Pat Carroll Comedian/actress Voiceovers Born May 5, 1927 in Shreveport, Louisiana, USA Died July 30, 2022 in Cape Cod, Massachusetts, USA (Pneumonia) Birth Name Patricia Ann Angela Bridget Carroll Height 5' 2" (1.57 m) Mini Bio (1) She has played everything from chatterbox wives to wicked stepsisters on TV, and from Gertrude Stein to Shakespeare's Falstaff on stage. At age 80 plus, the plucky comedienne shows no signs of stopping any time soon. The riotous Pat Carroll was born in Shreveport, Louisiana in 1927, the daughter of Kathryn Angela Meagher and Maurice Clifton Carroll. Her family moved to Los Angeles when Pat was five, and there began performing in local stage productions. She graduated from Hollywood's Immaculate Heart High School, an all-girls Catholic school, then attended Immaculate College, also in Los Angeles, and Catholic University of America. Following her college graduation, she began performing comedy in nightclubs and gained early experience with appearances in resort areas. Her stage debut in 1947 with a role in "The Goose and the Gander" starring Gloria Swanson led to hundreds of stock roles. She made her off-Broadway debut in the play "Come What May" in 1950. Also a talented singer, she earned a Tony nomination for her Broadway work in the singing revue "Catch a Star" in 1955, and then enjoyed a number of brash showcases in such musicals as "On the Town," "Once Upon a Mattress" and "The Unsinkable Molly Brown". It was, however, the "golden age" of TV that truly took advantage of Pat's adroit talents. An initial "second banana" regular on the variety programs The Red Buttons Show (1952) and The Saturday Night Revue (1953), she copped an Emmy award for her work on Caesar's Hour (1954) as Howard Morris' wife and earned fine reviews from her recurring role on the sitcom The Danny Thomas Show (1953) playing Bunny Halper, the pert and plucky wife of Danny Thomas' nightclub manager Charlie Halper (Sid Melton). Pat's down-to-earth demeanor, chummy disposition and hearty, infectious laugh made her a popular guest on all the major talkfests and a welcomed panelist on such game shows as "You Don't Say," "To Tell the Truth," "I've Got a Secret" and "Password". In 1965, she co-starred on TV as one of the wicked stepsisters in the endearing Rodgers and Hammerstein's musical Cinderella (1965), which starred Lesley Ann Warren as the princess-to-be. In later years she won recurring/regular roles on the last season of Too Close for Comfort (1980) [retitled in 1986 as "The Ted Knight Show"] and the Suzanne Somers' sitcom She's the Sheriff (1987). As a character actress, the cropped-blond comedienne never made much of a dent in film, which included supporting roles in With Six You Get Eggroll (1968) with Doris Day and The Brothers O'Toole (1973) with John Astin. In the late 1970s her career received a huge shot in the arm with the award-winning, one-woman show "Gertrude Stein, Gertrude Stein, Gertrude Stein", which she also produced and won multiple theater awards, including the Outer Critics Circle and Drama Desk trophies. A complete departure from her usual comedy antics, audiences saw a burgeoning dramatic actress in the making. Taking the show on the road for four years, she also won a Grammy for her recorded version of the performance in 1981. She then returned to Broadway after thirty years to appear in the play "Dancing in the End Zone" (1985). Pat surprised her fans by continuing vigorously in this vein. She began taking on Shakespearean roles and earning critical acclaim. For her interpretations of Sir John Falstaff in "The Merry Wives of Windsor" and the Nurse in "Romeo and Juliet" she won bookend Helen Hayes awards. A life member of The Actors Studio, other challenging stage roles over the years have included Volpone, Mother Courage (another Helen Hayes award), the Stage Manager in "Our Town" and the Chorus in a Broadway revival of "Electra". Still interested in tickling the funny bone on occasion, she has performed in a number of adaptations of the wacky musical comedy "Nunsense" playing the Reverend Mother. If this weren't enough, she has extended herself into directing, helming a musical version of "Alice in Wonderland" for The Kennedy Center, as well as productions of "Private Lives and "The Supporting Cast". Since the late 1980s Pat has become a voice-over favorite on numerous animated programs -- notably for Disney as the sea witch Ursula in The Little Mermaid (1989) and other voices in A Goofy Movie (1995). Into the millennium, the feisty character lady still gives voice life to many Disney related characters and in video games and special projects. Some elderly film work includes Outside Sales (2006), Freedom Writers (2007), Nancy Drew (2007), Bridesmaids (2011) and BFFs (2014). More recently she guested on the drama series ER (1994) and provided the voice of Old Lady Crowley in the Disney TV animated series Rapunzel's Tangled Adventure (2017). She has three children (oldest son Sean and daughters Kerry and Tara) by late husband Lee Karsian, a one-time manager and talent agent. Tara Karsian is a character actress from stage, film and TV. Kerry Karsian' is a casting director. - IMDb Mini Biography By: Gary Brumburgh / [contact link] Family (2) Spouse Lee Karsian (1 January 1955 - 8 September 1976) (divorced) Mother of Tara Karsian, Kerry Karsian and Sean Karsian (deceased 2009.) Trade Mark (1) Distinctive laughter Trivia (12) Was nominated for Broadway's 1956 Tony Award as Best Supporting or Featured Actress (Musical) for "Catch a Star". Performed in nearly 200 stock and regional theater productions before she made her Broadway debut in 1955. As a devout Roman Catholic, her religious views inform her choice of what roles to accept, and in which productions, to appear. Has been directing since age 15, when she adapted scripts and staged them for the Catholic Actors Guild in Los Angeles, California. Spent some time touring with United States Army productions as a "civilian actress technician" in post-war years. During the summers from 1951-1953, she starred at a famous launching pad for comic talent, the Tamiment resort in Pennsylvania, where Sid Caesar and Imogene Coca got their early training. Attended and graduated from Immaculate Heart High School in Los Angeles, California. Received her Bachelor's degree in Acting from the Catholic University of America. Received an honorary doctorate of Fine Arts from Siena College in Albany, New York. She is a lifelong Republican. In honor of her 95th birthday on May 5, 2022, she was recognized with her name being cited first, and foremost, in national Born on This Day mention columns. Personal Quotes (13) [About Ursula in The Little Mermaid (1989)] Many people call her an octopus and I'm so knowledgeable, I have to correct. She is not an octopus, she is a squid. And they ask what that means. She has six tentacles instead of eight which makes it less expensive to draw. (About The Little Mermaid (1989)) I had wanted all my life to work in a Disney film. So when I was contacted by the agent and he asked if I would like to audition I said "That's an answer to prayer. Of course I would!". [on Irwin Corey] Oh my, there was no one like Irwin Corey. And he's still going strong in his 90s. He had the most unusual act in the entire theatrical heaven. The man was audacious. That's all I can tell you, absolutely audacious. I would watch him work and I couldn't figure him out. The audiences adored him because he was a constant surprise. He was an intellectual irritant. He would make you think whether you wanted to or not. He was amazing and he still is. [on John Carradine] Carradine would work at anything if it turned a buck. He was an admirable guy. He drank too much, God bless him. So did a lot of people in those days. But the man was a good actor, he loved poetry and he loved [William Shakespeare]. I could not discount him. I enjoyed him. I found him a great raconteur. A very interesting man and a wonderful actor. [on Jimmy Durante] I was sitting in a restaurant with him in New York when we were rehearsing the [Max Liebman] show and people were coming in off the street when they heard Durante was in there. Cops, taxi drivers, businessmen, mothers with kids. He just sat and held court for all these people. [on Max Liebman] He could be very tough, but it was because he was a perfectionist. One time we had words. He called later and apologized, which showed he was a gentleman and a mensch, because he was wrong and I knew it. We shook hands mentally and we had no problems from there on in. But he was a perfectionist and wouldn't take anything less than the best from anybody. I loved working for him. I got to work with people like Marcel Marceau, for heaven's sake. Jack Buchanan, Jimmy Durante and the quality of stars he got for his specials was just extraordinary. [on Jimmy Durante] Oh, how I adored Jimmy Durante since I was a child. I loved that man. I think it was the purity of him. He was who he was--and it showed. What a good man. I was doing one of the [Max Liebman] specials with Jimmy and the first day I was so in awe of him that I could barely speak. He was such a natural human being that you just had to relax around him. He made no one starchy. On the second day I was clowning around and he said, "Pat! I want you to come on my TV show!" And I thought, "Oh, isn't he cute. He's just being nice." The Morris office called me the next day and said, "Jimmy called and he wants you to do his show." I was so thrilled . . . oh my God! That thrilled me. My parents did not have a TV set. They went out and bought a television just because I was going to be on the Durante show. I told them, "Come see the show and I'll introduce you to Jimmy. I just love him so much and I know you've always loved him. Come see the show." So they didn't get to see me on TV because we didn't have recorders then. So they came to the show. We rehearsed all week at Jimmy's house. His whole place was just full of warmth and nostalgia. It was Jimmy. Here we are, it's a show my parents have come to and they're sitting up in the bleachers. Jimmy did the warm-up for the show and he was out there. He said, "Folks! I met a little girl while I was in New York doing a Liebman show . . . I liked her so much I asked her to come out here and be on my show. I'd like you to meet her! Pat Crowley!" I was standing next to the director and producer and my jaw fell. The producer shrugged and said, "Pat, that's the way he is. He can't remember names." So I walked on and said, "Jimmy, that was the nicest introduction, but I must correct you because my mom and dad are sitting up in the bleachers. My name isn't Pat Crowley." He said, "What is it?" I said, "Pat Carroll." He said, "Well then who the hell is Pat Crowley?" [on Robert Q. Lewis] He tickled me. He was like the head reporter from a college paper. He had so much energy and how he loved what he did. I just admire people that love what they do. I don't care if it's digging ditches. I don't care if it's pushing a pencil. If you love what you do, I'm on your side and Bob Q. Lewis loved what he did. [on Henry Morgan] What a sly-puss of a gentleman. Oh, he was a delightful humorist. I loved to see his eyes twinkle when he was tickled about something. I think the man was highly underrated. I think he was so much better than people thought he was. He was a very clever man, a very intelligent man, and he had a wildly inventive humor. I totally enjoyed anything and everything he did. A pleasure working with him. [on Danny Kaye] Danny Kaye was a masterful showman. I don't think there was anybody else around at that time that had Danny's abilities or qualities. When I worked on a show with him I was pregnant. I remember he announced in the warm-up that I was expecting. To the audience he said, "Does daddy know?" I could have killed Danny Kaye, but the man was awfully good at what he did. Danny Kaye was an artist and that's all there was to it. [on Red Skelton] One of God's great clowns. That man would perform on a street corner for three people. I never worked with anybody who enjoyed performing as much as that man did. The man just had a twinkle. He had a little devil in him. He loved to create a ruckus and the man would perform for just one person--with joy. [on Sid Melton] That was another nervous nellie, God bless him. He had done [The Danny Thomas Show (1953)] long before I ever appeared on the scene. He was a nervous wreck! I practically had to hold his hand and pat his brow. He'd go on and you'd think nothing was wrong. But he was so nervous. If I had been like him in any way you would have heard chattering teeth, that's just how nervous he was. But he was fun and he was a good actor and he knew exactly what his place was and played that to the nth degree. He was a wonderful companion. He really was. I always got a kick out of Sid. [on working on Cinderella (1965)] It came the wedding scene with the horses and the horses misbehaved. Our director [Charles S. Dubin] came on the squawk box and said, "Everybody take five. Get the prop man and let's clean this up." So we all waited five minutes and then again on the squawk box, "Could somebody please get Joe and we'll clean this up so we can get on with the session!" Finally, Joe comes on set with the shovel and he stands there looking at this devastation. Finally the director says, "Joe, what is the problem?" He said, "Well, until it stops steaming it belongs to special effects." See also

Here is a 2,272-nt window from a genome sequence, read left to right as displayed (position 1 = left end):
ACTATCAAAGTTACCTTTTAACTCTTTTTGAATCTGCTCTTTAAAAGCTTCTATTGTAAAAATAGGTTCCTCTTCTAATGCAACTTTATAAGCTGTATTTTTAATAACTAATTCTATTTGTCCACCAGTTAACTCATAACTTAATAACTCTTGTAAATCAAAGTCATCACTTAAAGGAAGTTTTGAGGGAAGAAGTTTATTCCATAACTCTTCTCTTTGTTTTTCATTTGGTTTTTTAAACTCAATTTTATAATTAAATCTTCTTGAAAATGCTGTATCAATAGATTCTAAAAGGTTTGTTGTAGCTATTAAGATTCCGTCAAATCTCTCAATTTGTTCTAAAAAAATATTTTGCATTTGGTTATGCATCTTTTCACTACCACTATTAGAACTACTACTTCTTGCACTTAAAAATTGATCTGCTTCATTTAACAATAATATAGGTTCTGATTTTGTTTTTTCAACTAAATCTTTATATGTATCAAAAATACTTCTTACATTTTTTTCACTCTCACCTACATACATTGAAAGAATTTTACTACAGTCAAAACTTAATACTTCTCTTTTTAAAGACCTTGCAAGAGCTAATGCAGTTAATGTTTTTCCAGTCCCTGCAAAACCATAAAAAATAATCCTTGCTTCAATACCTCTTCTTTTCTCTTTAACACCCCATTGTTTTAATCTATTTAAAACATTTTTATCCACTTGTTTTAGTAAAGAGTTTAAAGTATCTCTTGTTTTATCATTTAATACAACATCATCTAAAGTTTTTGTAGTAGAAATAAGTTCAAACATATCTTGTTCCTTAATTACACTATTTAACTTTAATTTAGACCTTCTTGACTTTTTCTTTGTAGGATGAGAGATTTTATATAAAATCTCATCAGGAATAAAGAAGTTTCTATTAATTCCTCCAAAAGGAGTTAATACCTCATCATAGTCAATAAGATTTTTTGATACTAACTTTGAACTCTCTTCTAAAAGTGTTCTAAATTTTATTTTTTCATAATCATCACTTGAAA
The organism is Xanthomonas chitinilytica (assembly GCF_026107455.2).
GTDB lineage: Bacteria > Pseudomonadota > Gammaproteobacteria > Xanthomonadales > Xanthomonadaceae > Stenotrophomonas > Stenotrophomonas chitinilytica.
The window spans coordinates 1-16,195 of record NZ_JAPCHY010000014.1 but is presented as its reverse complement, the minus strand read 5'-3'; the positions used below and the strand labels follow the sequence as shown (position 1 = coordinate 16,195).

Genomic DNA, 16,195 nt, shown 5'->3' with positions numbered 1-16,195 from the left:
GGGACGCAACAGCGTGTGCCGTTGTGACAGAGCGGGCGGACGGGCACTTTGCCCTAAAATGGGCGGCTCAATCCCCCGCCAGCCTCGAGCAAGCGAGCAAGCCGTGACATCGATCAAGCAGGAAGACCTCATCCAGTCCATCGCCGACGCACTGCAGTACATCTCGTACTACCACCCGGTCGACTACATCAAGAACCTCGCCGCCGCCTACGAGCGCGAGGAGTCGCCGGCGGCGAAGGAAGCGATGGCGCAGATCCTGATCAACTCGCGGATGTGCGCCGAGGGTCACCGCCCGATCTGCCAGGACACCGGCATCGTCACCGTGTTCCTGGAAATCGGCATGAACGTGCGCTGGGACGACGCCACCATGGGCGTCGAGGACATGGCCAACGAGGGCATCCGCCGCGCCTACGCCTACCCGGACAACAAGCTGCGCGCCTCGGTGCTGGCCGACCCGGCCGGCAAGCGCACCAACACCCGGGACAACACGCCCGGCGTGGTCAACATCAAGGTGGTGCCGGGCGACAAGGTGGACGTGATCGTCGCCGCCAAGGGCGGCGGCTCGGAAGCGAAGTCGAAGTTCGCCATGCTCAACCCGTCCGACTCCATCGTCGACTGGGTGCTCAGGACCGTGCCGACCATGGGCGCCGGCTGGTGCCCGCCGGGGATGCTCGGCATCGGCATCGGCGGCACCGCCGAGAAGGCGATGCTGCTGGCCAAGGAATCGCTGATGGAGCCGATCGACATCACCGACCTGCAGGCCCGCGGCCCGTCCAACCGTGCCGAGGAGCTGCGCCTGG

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United States Army - civilian actress technician